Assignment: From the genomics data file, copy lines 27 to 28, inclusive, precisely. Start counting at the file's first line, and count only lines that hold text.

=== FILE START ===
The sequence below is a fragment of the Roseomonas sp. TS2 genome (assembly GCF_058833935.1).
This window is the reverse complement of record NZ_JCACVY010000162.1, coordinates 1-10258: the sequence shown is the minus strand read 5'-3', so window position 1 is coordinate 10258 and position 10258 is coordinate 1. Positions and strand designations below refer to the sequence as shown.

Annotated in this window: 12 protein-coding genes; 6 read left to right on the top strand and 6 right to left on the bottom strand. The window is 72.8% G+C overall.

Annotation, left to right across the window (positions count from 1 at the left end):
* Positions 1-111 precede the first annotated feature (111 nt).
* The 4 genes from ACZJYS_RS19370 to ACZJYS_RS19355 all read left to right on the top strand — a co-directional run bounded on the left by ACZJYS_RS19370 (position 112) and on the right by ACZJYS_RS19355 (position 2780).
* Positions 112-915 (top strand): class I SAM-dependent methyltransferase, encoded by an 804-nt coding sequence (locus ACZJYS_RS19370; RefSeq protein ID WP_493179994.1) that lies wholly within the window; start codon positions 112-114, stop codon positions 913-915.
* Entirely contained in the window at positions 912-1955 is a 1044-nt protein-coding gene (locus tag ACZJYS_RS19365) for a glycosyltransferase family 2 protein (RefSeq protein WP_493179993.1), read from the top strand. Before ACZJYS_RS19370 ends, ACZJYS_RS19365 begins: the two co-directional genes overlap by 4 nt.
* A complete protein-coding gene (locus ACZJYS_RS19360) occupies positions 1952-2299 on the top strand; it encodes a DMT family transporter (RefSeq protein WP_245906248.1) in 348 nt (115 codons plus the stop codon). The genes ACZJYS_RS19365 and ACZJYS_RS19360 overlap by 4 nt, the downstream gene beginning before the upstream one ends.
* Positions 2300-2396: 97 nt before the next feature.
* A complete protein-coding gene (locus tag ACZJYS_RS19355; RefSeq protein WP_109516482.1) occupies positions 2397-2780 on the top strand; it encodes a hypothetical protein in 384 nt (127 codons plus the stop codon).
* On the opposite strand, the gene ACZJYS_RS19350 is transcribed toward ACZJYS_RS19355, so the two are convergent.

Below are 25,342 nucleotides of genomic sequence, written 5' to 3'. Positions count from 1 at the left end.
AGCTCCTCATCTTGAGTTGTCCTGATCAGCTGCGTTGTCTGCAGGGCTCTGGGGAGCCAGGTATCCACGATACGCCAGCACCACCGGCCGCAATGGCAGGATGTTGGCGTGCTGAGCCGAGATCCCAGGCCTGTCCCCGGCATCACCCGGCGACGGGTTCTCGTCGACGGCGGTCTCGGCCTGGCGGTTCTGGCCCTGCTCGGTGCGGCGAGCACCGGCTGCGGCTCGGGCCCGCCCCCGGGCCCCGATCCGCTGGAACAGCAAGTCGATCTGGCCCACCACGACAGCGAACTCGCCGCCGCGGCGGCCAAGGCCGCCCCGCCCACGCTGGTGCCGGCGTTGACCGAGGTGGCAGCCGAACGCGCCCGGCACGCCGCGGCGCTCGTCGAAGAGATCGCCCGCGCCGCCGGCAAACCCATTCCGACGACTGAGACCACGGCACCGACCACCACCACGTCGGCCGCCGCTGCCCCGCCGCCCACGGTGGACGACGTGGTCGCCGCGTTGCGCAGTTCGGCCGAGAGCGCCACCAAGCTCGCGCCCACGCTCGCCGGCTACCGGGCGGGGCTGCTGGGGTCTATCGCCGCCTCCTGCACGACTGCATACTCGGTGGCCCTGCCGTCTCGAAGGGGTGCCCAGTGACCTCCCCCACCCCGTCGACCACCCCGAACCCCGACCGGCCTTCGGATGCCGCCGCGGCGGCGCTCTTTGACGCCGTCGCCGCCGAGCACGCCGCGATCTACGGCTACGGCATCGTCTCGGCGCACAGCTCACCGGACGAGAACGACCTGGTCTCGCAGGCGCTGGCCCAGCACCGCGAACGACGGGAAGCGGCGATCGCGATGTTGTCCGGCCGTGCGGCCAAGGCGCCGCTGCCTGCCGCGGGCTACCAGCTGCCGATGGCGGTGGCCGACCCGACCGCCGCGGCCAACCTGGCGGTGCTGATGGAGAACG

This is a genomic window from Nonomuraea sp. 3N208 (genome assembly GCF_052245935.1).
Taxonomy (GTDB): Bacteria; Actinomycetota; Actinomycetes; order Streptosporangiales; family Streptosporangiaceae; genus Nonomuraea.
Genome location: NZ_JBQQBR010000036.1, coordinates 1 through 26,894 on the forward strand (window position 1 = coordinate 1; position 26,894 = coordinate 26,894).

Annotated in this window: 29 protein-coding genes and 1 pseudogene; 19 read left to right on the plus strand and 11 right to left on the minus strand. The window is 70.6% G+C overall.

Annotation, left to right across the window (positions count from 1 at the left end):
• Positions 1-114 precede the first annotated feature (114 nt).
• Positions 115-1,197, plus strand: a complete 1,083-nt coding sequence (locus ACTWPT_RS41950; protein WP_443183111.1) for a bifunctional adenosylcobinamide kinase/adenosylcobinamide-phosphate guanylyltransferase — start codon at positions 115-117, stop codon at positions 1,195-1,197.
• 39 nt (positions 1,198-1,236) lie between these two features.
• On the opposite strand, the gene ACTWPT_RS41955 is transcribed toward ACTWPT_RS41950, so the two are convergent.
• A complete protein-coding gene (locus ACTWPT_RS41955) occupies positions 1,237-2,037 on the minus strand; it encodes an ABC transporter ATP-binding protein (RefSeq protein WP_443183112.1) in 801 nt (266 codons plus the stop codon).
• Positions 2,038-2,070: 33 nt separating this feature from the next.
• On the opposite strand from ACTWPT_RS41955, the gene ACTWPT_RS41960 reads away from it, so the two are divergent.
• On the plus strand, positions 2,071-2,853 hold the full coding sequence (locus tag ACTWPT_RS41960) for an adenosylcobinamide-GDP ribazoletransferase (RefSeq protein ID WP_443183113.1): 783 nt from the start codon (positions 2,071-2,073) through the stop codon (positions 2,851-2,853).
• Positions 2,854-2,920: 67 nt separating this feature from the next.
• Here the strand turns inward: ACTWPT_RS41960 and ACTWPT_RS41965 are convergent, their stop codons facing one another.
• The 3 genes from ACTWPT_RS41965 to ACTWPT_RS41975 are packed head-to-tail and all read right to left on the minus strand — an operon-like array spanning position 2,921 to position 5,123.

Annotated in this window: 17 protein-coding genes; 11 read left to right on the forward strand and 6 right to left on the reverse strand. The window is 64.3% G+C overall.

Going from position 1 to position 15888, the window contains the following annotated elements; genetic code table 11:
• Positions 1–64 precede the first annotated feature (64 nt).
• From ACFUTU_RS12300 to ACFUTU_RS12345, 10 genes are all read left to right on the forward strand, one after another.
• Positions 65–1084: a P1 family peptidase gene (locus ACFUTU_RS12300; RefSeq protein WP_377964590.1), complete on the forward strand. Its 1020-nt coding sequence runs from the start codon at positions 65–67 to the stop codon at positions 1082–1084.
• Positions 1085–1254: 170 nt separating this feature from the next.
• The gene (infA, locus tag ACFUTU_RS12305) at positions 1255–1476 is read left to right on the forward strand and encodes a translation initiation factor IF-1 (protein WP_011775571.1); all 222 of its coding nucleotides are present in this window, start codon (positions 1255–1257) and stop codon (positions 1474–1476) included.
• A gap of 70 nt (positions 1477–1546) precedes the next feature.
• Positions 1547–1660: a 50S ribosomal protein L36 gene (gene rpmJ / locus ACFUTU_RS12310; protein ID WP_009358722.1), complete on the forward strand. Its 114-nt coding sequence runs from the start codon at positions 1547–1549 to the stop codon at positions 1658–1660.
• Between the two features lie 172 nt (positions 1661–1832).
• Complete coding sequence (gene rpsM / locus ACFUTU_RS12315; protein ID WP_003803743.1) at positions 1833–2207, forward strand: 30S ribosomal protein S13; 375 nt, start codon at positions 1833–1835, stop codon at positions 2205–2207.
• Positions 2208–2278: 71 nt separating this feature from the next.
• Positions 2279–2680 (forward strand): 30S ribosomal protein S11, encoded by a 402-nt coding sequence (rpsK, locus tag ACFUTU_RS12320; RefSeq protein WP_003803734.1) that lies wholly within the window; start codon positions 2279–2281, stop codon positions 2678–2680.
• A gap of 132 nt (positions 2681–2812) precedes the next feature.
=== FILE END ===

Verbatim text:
• On the plus strand, positions 2,071-2,853 hold the full coding sequence (locus tag ACTWPT_RS41960) for an adenosylcobinamide-GDP ribazoletransferase (RefSeq protein ID WP_443183113.1): 783 nt from the start codon (positions 2,071-2,073) through the stop codon (positions 2,851-2,853).
• Positions 2,854-2,920: 67 nt separating this feature from the next.